Addressing Health Disparities in End-of-Life Care Among Minority Populations in New Jersey
Goals of Care Coalition of New Jersey (GOCCNJ) has launched a new educational program to improve end-of-life care among minority patient populations in New Jersey. This initiative will address the significant disparities in access to advance care planning services and palliative care among these patient groups.
In general, patients nearing the end of life in New Jersey are treated with more intense medical care than those in any other state in the United States. Often, this care may be burdensome and contrary to the values and goals of patients and their loved ones. At the same time, many patients nearing the end of life may not have access to palliative services and high quality patient-and-family-centered end-of-life care.
These discrepancies and inconsistencies in end-of-life care are even greater for black, Hispanic, and Asian populations, who are generally less likely to participate in advance care planning than white patients. New Jersey has the most ethnically diverse health care provider population and the third most diverse patient population of any state in the United States. These cultural differences can lead to a lack of awareness and to misunderstandings between patients and health care providers, which can limit advance care planning conversations.
"The causes for this are complicated. Health care providers may not always be aware of the communication style or preferences of patients from different ethnic and cultural backgrounds, which can unintentionally create obstacles to advance care planning," says David Barile, MD, medical director of GOCCNJ. He adds, "End-of-life care decisions are difficult for many families, but for patients in the African-American, Hispanic, and Asian communities, there are additional challenges such as lack of access to information, language barriers, and cultural differences that can negatively impact the care these patients receive at the end of life. As a result, too many of New Jersey's minority patients suffer, experiencing unnecessary or unwanted hospitalizations at the end of life."
To help address these issues, GOCCNJ received a grant from the Robert Wood Johnson Foundation to educate health care professionals and patients in New Jersey communities with predominantly black, Hispanic, and Asian populations in Essex, Union, Hudson, Passaic, Middlesex, and Somerset counties. In each county, the program will include an event to educate health care professionals in the largest hospital system. GOCCNJ will also host events in the largest skilled nursing facilities and assisted living communities in each county to educate their staff and residents about the benefits of advance care planning and to guide them in how to have these conversations. Patient education materials (including GOCCNJ's Discuss, Decide, Document Advance Care Planning Guidebook and 4Step iCare Plan) will be made available in multiple languages and distributed at these events. These materials and a detailed schedule of events can be downloaded from GOCCNJ's website, www.goalsofcare.org.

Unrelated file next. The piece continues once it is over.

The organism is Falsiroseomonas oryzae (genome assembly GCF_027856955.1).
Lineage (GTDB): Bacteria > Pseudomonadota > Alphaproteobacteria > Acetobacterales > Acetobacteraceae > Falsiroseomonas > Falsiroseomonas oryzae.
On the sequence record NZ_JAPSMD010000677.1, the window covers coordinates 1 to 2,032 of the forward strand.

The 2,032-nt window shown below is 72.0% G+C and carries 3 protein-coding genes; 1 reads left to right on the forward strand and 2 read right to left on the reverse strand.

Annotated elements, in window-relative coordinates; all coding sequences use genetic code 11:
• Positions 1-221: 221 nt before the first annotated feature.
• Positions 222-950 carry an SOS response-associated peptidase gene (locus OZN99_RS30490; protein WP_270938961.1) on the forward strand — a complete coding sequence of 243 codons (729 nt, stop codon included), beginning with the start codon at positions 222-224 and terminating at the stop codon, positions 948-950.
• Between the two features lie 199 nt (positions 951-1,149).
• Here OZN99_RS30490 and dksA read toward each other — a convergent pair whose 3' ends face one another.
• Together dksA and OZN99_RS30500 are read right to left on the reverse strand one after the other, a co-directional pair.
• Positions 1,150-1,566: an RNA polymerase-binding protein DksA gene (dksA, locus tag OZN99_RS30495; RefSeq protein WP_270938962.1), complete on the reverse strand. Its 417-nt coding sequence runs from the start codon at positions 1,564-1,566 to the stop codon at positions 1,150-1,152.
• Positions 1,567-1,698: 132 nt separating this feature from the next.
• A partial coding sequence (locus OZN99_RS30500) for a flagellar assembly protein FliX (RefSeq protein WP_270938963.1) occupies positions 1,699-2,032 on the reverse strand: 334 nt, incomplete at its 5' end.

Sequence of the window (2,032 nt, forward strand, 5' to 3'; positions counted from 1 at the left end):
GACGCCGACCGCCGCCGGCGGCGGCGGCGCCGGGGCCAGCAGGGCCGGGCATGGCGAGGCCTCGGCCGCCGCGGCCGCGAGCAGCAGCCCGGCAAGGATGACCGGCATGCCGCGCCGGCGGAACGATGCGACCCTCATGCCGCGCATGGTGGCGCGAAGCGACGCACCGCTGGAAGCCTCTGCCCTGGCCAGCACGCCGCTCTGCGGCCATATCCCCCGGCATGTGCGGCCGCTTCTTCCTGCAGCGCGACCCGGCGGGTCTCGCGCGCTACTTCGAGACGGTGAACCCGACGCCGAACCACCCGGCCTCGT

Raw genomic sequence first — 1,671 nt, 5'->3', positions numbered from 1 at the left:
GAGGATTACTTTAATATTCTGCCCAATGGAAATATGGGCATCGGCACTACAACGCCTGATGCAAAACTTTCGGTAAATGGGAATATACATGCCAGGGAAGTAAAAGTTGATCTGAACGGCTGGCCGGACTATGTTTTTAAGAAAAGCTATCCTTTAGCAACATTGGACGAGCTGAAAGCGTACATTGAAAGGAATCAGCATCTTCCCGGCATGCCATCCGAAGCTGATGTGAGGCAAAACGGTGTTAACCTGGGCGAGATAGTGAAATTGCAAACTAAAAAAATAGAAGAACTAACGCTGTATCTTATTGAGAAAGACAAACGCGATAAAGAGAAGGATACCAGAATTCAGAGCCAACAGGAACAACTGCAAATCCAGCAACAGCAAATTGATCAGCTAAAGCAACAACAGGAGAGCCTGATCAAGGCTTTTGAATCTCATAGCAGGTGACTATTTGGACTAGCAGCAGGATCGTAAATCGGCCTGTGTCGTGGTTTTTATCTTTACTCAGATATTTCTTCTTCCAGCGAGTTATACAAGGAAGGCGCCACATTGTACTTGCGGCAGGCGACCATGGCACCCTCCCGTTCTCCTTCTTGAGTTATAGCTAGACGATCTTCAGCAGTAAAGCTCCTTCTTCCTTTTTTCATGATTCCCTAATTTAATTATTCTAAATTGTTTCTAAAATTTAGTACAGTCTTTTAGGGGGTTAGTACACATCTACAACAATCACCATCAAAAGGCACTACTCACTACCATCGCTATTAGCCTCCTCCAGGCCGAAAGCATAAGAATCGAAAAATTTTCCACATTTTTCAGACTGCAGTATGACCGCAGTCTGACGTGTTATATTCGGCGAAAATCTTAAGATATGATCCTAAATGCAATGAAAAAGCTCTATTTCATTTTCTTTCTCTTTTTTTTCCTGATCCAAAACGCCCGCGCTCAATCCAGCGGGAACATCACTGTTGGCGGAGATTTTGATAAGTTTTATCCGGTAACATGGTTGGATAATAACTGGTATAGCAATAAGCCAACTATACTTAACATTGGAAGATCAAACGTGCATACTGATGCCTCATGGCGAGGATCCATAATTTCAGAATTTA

"Without an advance care plan, health care providers in New Jersey are required to do everything possible in an attempt to save your life. This aggressive medical care is often unwanted and may be difficult for patients and families. While 90% of people say that talking with their loved ones about end-of-life care is important, only 27% have actually done so," says Lori Feldstein, CEO and executive director of GOCCNJ.
She adds, "A focused effort to educate minority patients and the doctors who treat them will support and promote culturally sensitive conversations about advance care planning and documentation of patients wishes, and will make it possible to improve the status quo regarding end-of-life care among New Jersey's minority patients."
— Source: Goals of Care Coalition of New Jersey